Follow them for updates on their work and impact on New Zealand through Twitter, Facebook and their individual websites.

Science sector reforms 1980s and 1990s:

The creation of CRIs in 1992 was part of several reform measures in the science and innovation sector. It included forming the Ministry of Research, Science & Technology (MoRST) in 1989 and the Foundation for Research, Science & Technology (FRST) in 1990. The government’s objective was to encourage greater R&D engagement with the social, environmental and economic sectors of New Zealand, increase the level of R&D across the board, while ensuring corporate discipline and efficiency.

Of the ten initial institutes, the social science institute work was largely absorbed into the other CRIs after two years; two CRIs (HortResearch and Crop & Food Research) merged to form Plant & Food Research in 2008; and IRL became part of Callaghan Innovation in 2013.

The CRI Act 1992: requires that CRIs must undertake research for the benefit of New Zealand, pursue excellence, be socially responsible and comply with ethical standards. In doing so, a CRI must be “financially viable” to ensure that it makes sufficient surplus so that it can reinvest in its people and facilities. The Government’s CRI Taskforce of 2010, under Sir Neville Jordan, reinforced that objective, stating “the measure of a CRI’s success should be the positive impact it has on New Zealand – be that economic, social or environmental – not the commercial return a CRI has been able to achieve.”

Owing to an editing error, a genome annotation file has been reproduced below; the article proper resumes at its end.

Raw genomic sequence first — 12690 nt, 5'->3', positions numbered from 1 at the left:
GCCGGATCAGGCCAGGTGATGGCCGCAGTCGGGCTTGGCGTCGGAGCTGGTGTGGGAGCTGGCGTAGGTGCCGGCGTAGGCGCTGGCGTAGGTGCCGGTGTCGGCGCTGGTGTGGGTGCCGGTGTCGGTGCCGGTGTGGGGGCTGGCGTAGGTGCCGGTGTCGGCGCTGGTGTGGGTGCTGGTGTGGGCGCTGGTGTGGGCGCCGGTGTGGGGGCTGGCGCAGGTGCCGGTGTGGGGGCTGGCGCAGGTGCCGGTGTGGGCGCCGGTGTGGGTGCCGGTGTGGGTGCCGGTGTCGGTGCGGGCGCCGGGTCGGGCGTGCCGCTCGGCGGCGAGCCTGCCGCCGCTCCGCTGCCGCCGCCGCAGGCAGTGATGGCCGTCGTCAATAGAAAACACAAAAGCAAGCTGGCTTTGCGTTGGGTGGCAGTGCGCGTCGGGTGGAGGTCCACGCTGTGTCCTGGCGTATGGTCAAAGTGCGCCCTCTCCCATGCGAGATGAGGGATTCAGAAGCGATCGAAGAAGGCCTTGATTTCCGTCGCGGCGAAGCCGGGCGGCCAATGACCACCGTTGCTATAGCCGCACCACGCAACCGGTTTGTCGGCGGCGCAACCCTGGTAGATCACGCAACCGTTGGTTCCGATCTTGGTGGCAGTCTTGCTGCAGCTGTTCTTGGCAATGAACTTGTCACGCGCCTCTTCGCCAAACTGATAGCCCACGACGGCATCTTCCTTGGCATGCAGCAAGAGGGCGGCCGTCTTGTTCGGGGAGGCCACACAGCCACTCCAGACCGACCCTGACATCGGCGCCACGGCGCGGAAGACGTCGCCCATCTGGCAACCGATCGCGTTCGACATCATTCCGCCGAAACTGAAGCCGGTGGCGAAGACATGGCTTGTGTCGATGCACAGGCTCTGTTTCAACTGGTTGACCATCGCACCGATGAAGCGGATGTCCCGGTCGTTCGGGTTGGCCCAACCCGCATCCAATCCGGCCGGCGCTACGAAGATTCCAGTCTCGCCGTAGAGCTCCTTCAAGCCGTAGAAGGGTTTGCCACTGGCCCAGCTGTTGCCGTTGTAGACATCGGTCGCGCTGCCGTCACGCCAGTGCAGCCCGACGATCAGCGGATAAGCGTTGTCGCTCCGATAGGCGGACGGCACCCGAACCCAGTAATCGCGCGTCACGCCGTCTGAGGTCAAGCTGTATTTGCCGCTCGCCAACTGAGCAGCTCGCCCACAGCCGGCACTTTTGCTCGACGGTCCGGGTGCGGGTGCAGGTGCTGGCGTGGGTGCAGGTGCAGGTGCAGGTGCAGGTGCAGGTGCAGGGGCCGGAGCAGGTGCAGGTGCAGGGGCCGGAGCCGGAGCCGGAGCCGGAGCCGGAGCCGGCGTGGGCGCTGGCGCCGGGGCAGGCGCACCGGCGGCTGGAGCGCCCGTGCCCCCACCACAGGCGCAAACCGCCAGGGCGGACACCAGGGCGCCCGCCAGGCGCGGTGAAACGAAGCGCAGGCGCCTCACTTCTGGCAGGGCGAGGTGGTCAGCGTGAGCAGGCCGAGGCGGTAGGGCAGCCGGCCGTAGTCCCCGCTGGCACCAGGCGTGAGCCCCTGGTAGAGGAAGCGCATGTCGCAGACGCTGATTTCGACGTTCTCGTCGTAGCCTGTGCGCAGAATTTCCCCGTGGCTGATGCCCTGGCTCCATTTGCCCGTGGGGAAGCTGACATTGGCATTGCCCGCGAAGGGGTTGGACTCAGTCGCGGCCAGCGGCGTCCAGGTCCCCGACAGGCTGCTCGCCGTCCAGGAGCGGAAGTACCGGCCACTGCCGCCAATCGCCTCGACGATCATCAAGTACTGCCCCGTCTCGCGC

ends

© Scoop Media

 
 
 
 
 
Business Headlines | Sci-Tech Headlines

 

Superu Report: Land Regulation Drives Auckland House Prices

Land use regulation is responsible for up to 56 per cent of the cost of an average house in Auckland according to a new research report quantifying the impact of land use regulations, Finance Minister Steven Joyce says. More>>

ALSO:

Fletcher Whittled: Fletcher Dumps Adamson In Face Of Dissatisfaction

Fletcher Building has taken the unusual step of dumping its chief executive, Mark Adamson, as the company slashed its full-year earnings guidance and flagged an impairment against Australian assets. More>>

ALSO:

No More Dog Docking: New Animal Welfare Regulations Progressed

“These 46 regulations include stock transport, farm husbandry, companion and working animals, pigs, layer hens and the way animals are accounted for in research, testing and teaching.” More>>

ALSO:

Employment: Most Kiwifruit Contractors Breaking Law

A Labour Inspectorate operation targeting the kiwifruit industry in Bay of Plenty has found the majority of labour hire contractors are breaching their obligations as employers. More>>

ALSO:

'Work Experience': Welfare Group Opposes The Warehouse Workfare

“This programme is about exploiting unemployed youth, not teaching them skills. The government are subsidising the Warehouse in the name of reducing benefit dependency,” says Vanessa Cole, spokesperson for Auckland Action Against Poverty. More>>

ALSO:

Internet Taxes: Labour To Target $600M In Unpaid Taxes From Multinationals

The Labour Party would target multinationals operating in New Zealand to ensure they don't avoid paying tax if it wins power and is targeting $600 million over three years through a "diverted profits tax," says leader Andrew Little. More>>

ALSO: